Or, as Blake points out, "nothing goes perfectly in this sector. It tripped up but that makes it a buying opportunity."

QRxPharma Less risky is this US-based company, which originated at the University of Queensland but has become, in the words of the managing director, John Holaday, "a proud Aussie company with an American accent".

It combined two well-established pain-relieving drugs that had side effects and discovered the sum was better than the parts.

Or, as Holaday says, "old drugs were taught new tricks".

In fact, the side effects have been relieved by 50 per cent to 75 per cent. It has passed the crucial Phase III trial, will have a strategic partner this year and is expected to market the drug by the middle of next year, FDA willing.

Bionomics "It may have developed the next Valium without nasty side effects. It is looking at licensing some time this year," says Blake, who adds the key to a good drug is that "it's better and safer". Bionomics is also developing a promising treatment for solid tumours.

Phosphagenics It has successful early trials for a patch that will deliver medications, including insulin, through the skin. One partner is the giant 3M, so "it'll never have to raise capital again", Roberts says. It's been around since 1993 in various incarnations and "was quite rightly avoided by investors for many years but it's starting to do something interesting", Smith says.

Starpharma no one-drug wonder

UNLESS you were paying attention during biology lessons at high school, biotech stocks can be hard to get your head around.

Never mind it's not how the technology works but what it does that really matters.

So the usual investment rules kick in, such as the size of the market, how the company is run and whether you can trust its management.

Take a dendrimer, for example. It isn't some nasty fungal infection but a molecule oops, getting technical that makes prescription drugs work better and last longer, with fewer side-effects.

The amazing thing about dendrimers isn't so much what they can do or why somebody hadn't thought of them earlier but that just one company has them cornered.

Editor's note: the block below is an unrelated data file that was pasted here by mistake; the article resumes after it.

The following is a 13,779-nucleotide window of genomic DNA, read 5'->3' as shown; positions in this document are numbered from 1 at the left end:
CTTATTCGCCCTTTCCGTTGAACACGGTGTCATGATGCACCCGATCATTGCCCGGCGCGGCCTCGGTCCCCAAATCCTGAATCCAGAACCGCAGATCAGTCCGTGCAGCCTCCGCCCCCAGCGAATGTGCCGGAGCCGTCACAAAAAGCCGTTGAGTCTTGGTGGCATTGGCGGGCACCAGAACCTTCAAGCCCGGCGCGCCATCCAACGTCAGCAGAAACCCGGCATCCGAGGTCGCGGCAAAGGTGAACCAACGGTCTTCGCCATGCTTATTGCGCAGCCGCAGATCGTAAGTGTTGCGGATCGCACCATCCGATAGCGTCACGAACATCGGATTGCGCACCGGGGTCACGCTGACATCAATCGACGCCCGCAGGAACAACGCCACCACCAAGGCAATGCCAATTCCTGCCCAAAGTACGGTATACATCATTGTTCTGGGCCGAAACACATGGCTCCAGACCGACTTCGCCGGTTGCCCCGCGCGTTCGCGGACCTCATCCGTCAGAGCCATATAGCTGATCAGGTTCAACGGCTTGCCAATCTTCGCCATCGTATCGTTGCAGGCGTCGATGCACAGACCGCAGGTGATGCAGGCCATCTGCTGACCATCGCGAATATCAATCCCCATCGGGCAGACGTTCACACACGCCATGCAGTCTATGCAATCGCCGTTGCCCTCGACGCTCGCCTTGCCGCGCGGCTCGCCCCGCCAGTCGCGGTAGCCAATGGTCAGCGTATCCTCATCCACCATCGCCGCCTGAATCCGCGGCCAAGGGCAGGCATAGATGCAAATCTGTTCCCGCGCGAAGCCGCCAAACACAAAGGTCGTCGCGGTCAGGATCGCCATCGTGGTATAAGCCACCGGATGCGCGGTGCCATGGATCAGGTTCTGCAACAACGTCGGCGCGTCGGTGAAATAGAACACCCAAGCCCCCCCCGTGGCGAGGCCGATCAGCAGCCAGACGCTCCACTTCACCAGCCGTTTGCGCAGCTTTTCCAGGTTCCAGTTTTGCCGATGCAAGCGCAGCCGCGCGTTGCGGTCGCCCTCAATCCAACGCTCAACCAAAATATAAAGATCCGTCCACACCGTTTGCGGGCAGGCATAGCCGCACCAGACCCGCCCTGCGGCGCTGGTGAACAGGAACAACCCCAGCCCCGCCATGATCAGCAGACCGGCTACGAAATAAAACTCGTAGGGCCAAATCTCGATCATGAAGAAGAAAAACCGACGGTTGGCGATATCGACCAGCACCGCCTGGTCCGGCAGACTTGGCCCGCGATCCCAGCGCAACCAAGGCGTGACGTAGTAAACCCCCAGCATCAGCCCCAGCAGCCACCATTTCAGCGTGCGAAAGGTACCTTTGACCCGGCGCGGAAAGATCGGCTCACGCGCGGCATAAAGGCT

An Australian company, at that. Starpharma holds more than 100 patents for dendrimers, which can be used from coating condoms with an antiviral, anti-HIV, anti-herpes gel to prescription drugs and purifying water, pesticides, cosmetics and even inks.

If it flows, a dendrimer will make it fly. "It can make old drugs safer, give new life to a patent and last longer in the body, which is critical, for example, for insulin-dependent diabetics," says the chief executive of Starpharma, Jackie Fairley.

Yet, unless a giant pharmaceutical company is interested, a small biotech stock has neither the money nor the clout to make a go of a discovery.

Extending the life of a patent about to expire is a sure way to grab attention.

"A pharmaceutical company can breathe new life into a drug coming off a patent by using a dendrimer to improve it," Fairley says.

"It's a very attractive strategy to the industry because it's a lower risk than developing a new drug."

Although it doesn't yet make a profit, which might change next year, analysts say Starpharma is a model stock.

For one thing, "it lives off the smell of an oily rag," says Shaw Stockbroking's Matthijs Smith.

He calls it "one of the most exciting investment opportunities in the Australian biotech sector".

In fact, Starpharma has a staff of just 28, notably including "commercial staff who do nothing but deals", Fairley says.

That's something else analysts like: it's not a one-drug wonder.

Starpharma has countless projects on the boil and doesn't depend on just one income earner.

"They're unconnected potential revenue streams," Fairley says.

It also licenses its technology out and collects the royalties, which avoids the need to raise large dollops of capital for every clinical trial.

And it's smart enough to get the big drug companies in early.

"Our partners will fund our chemists' time while they work on the project," Fairley says.

It also means the expense of commercialising a drug is borne by the partner, while Starpharma collects the royalties.

Those partners include the biggest drug companies in the world.

Condom manufacturer Durex has just been signed up, as well as Okamoto, the biggest supplier of prophylactics in Japan.

Like all small biotech companies, though, Starpharma burns up cash.

It is losing almost $4 million a year but is well capitalised, Fairley says, ruling out an imminent capital raising.

And at least its clinical trials are in the US, so they have been made cheaper by the stronger dollar.

The stock trades at about $1.50 but analysts say it is worth between $2.30 and $3.69, based on the latest clinical trial results.

As an aside, in the small world of biotechs where everybody knows what everybody else is doing, Fairley says QRxPharma, Acrux, Pharmaxis and Metablast are "very interesting".